It’s important to bid accurately and with the whole picture in mind for a successful business and a healthy industry.
How to Stop Underbidding
Instead of a mindset focused only on winning bids, take a step back and dive into what it takes to run a thriving business. You need to be able to cover all of your expenses – including those unrelated to the job at hand. And you need to be able to make a profit, whether that profit goes into your own pocket, gets reinvested in the company, or gets distributed among your employees as a bonus.
If you’re just starting out, profit margins will be slim, and construction is an industry notorious for low margins. But for a business to survive, it must take in more than it expends. So, if a job isn’t going to be at least slightly profitable for you, winning that bid is actually not a win at all.
Determine What You Need to Break Even
Before you can set profit goals, you need to have a clear picture of your break-even number. This is the amount you need to bring in to cover all of your expenses – not just for the job, but for overhead as well. Use this detailed guide for figuring up your overhead costs and break-even number.
Get a Grasp on Rates and Your Crew’s Capacity
Understanding the market and your company’s own pace and abilities is a skill that comes with time and attention to detail. Analyze any publicly available bid information so you have an idea of what specific types of projects are going for. Become obsessive about tracking time and waste on jobs you do win. Eventually you’ll be able to look back and learn from your past data. Here’s how to conduct a post-project review.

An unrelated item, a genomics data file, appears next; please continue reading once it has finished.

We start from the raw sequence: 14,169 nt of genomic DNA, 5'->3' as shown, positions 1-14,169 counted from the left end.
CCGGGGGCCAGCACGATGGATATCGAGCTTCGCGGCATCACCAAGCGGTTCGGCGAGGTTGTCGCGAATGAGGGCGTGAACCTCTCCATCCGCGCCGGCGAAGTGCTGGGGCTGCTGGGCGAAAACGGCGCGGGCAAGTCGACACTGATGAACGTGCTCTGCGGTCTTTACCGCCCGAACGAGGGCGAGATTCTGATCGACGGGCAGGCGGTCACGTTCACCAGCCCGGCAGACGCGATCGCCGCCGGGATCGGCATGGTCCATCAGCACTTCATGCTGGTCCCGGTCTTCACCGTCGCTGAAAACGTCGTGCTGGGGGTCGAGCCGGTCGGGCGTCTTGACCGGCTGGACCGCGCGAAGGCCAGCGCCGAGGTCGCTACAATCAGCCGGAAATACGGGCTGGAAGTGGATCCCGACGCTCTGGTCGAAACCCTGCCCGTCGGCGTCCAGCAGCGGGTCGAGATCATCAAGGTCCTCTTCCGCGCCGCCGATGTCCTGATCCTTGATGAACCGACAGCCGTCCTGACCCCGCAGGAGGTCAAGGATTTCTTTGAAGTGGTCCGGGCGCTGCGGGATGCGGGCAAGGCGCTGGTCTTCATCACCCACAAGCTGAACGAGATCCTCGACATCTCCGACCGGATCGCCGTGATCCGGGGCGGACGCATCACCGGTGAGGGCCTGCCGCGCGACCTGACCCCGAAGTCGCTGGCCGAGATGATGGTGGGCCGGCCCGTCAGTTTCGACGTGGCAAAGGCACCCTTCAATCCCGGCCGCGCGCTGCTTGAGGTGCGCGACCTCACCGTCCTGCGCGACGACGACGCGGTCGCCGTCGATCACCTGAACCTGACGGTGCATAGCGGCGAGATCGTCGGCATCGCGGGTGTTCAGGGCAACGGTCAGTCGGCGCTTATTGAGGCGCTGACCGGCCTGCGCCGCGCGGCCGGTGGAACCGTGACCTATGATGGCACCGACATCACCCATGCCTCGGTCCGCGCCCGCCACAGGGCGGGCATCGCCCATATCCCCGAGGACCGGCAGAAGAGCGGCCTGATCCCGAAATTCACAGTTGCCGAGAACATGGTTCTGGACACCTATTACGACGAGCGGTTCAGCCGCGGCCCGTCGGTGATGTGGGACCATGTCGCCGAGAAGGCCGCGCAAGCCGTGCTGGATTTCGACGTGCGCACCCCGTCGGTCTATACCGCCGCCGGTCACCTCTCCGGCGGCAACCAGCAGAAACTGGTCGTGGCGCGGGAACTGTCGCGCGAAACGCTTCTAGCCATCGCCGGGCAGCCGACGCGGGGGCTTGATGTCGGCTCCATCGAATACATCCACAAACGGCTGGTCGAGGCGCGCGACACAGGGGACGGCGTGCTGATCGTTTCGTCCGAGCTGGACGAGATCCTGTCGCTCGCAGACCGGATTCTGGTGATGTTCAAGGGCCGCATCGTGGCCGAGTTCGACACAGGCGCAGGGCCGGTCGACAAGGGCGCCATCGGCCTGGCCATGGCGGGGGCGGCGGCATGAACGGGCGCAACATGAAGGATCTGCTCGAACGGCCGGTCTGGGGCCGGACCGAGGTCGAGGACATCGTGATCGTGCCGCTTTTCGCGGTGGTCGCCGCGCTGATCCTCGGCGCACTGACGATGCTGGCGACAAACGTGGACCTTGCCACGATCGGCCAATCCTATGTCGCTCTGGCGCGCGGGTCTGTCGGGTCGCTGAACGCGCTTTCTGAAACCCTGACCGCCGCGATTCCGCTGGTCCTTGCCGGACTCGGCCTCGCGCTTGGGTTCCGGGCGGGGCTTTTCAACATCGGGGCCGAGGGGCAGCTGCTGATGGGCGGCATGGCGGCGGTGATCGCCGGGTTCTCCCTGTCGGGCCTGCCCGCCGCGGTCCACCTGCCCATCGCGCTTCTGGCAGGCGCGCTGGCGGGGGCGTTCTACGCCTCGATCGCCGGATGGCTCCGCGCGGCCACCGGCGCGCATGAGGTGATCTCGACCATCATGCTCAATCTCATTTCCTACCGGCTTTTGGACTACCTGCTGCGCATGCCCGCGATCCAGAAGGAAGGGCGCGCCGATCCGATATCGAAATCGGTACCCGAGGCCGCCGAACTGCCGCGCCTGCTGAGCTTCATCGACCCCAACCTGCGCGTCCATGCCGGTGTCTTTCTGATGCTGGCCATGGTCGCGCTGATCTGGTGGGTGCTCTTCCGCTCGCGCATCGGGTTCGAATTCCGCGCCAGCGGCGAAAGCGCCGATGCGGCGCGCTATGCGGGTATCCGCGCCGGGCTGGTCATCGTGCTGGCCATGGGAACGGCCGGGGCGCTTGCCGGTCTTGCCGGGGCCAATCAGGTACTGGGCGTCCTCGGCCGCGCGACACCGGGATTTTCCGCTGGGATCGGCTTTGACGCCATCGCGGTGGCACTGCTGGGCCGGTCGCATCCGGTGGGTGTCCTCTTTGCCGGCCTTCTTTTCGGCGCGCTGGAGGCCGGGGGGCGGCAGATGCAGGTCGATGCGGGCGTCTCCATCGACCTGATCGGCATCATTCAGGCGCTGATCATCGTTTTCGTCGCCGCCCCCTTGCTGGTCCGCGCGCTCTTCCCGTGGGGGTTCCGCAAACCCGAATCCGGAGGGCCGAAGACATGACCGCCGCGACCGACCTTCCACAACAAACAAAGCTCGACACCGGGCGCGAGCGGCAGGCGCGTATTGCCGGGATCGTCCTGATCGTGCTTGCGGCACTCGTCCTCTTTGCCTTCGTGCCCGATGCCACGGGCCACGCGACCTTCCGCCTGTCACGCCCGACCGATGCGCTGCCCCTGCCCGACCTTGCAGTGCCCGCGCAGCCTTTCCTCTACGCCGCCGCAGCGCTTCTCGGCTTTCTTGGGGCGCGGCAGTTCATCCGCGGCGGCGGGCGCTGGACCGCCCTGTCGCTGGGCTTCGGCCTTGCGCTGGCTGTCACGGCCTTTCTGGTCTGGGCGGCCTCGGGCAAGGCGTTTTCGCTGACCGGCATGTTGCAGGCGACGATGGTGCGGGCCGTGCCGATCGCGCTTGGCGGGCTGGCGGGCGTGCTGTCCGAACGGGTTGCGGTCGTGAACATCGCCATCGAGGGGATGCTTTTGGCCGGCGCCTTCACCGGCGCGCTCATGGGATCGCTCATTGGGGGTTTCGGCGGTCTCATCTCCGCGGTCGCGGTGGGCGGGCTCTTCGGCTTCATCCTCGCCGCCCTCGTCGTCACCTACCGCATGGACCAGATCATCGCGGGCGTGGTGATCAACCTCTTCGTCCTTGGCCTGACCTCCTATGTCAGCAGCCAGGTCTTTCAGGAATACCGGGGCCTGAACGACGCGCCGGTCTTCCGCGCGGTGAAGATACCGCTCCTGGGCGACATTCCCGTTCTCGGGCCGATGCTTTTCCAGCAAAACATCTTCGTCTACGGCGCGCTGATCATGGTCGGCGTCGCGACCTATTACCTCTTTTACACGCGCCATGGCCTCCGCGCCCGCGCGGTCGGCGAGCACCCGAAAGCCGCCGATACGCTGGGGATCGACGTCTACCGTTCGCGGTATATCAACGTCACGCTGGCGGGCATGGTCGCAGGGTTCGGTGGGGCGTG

Overcome That Scarcity Mindset
It’s easy to get caught up in worry that there aren’t enough jobs to go around – after all, construction is an extremely competitive industry. But with some creative thinking, you can set yourself apart and find more jobs to consider. The Five Keys to Starting and Managing a Commercial Construction Company contains valuable information on getting your finances in order, networking, and finding projects in new, innovative ways.
Start Making a Profit
Once you understand your break-even number and you have a handle on market rates, your crew’s work pace and style, and you have the fortitude to push forward, you’re ready to increase those profit margins.
Think about how much you’re worth: what do you bring to the table that competitors don’t? Are you more reliable? Do you have special expertise? Also consider your employees: even though it might seem to eat into profits, if you’re paying good salaries and providing solid benefits and a positive work environment, you’ll be much more likely to retain good employees who show up on time, work hard, and get the job done. Can the other guys say as much?
As you win bids and begin to develop a reputation for your good work, you’ll gradually be able to charge a bit more for your services. Be sure you’re keeping detailed records so you can develop an eye for what a job will take from your particular company.
Accuracy and experience will get you where you need to go. Need help ensuring that your bids are spot on? Sign up for a free STACK account today.